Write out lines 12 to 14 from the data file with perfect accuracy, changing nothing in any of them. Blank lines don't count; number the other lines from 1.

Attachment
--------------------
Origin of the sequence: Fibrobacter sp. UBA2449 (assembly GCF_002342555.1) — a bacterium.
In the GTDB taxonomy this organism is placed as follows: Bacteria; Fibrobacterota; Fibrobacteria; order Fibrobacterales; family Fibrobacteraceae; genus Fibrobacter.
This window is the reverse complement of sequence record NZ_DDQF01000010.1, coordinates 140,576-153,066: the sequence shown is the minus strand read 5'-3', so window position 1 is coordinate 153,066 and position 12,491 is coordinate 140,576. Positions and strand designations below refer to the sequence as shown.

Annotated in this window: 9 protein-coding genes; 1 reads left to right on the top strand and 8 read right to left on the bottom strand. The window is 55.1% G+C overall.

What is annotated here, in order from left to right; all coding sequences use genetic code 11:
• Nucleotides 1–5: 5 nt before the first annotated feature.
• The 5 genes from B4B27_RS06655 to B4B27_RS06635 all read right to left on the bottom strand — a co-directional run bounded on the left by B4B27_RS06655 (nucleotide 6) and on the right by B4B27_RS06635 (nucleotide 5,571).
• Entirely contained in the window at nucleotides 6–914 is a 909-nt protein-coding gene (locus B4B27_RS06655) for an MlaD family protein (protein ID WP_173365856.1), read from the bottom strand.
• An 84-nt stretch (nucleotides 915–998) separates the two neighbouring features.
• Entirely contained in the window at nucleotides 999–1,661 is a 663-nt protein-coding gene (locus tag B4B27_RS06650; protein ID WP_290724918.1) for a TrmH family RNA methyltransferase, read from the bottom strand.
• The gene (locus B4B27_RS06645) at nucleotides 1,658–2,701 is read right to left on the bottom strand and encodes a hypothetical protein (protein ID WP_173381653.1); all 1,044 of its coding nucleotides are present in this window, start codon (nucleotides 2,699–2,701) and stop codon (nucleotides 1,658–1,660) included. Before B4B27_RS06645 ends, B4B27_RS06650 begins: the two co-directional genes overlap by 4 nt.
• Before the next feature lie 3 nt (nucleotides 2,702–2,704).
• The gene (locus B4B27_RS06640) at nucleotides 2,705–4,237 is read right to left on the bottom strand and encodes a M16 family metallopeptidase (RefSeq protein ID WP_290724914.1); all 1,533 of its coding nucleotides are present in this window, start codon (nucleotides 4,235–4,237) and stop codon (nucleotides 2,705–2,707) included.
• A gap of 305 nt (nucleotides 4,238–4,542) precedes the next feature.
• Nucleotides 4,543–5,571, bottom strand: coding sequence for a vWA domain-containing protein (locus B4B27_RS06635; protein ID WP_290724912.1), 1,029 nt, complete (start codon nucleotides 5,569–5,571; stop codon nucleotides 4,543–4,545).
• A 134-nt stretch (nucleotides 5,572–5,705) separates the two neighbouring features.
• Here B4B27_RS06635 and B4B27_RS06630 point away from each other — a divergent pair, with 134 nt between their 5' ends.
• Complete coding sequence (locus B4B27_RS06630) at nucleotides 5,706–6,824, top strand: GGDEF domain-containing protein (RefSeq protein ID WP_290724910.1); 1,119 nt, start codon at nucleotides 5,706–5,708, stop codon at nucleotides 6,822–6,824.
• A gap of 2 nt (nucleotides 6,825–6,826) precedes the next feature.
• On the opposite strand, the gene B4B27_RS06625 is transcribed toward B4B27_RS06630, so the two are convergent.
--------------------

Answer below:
• Before the next feature lie 3 nt (nucleotides 2,702–2,704).
• The gene (locus B4B27_RS06640) at nucleotides 2,705–4,237 is read right to left on the bottom strand and encodes a M16 family metallopeptidase (RefSeq protein ID WP_290724914.1); all 1,533 of its coding nucleotides are present in this window, start codon (nucleotides 4,235–4,237) and stop codon (nucleotides 2,705–2,707) included.
• A gap of 305 nt (nucleotides 4,238–4,542) precedes the next feature.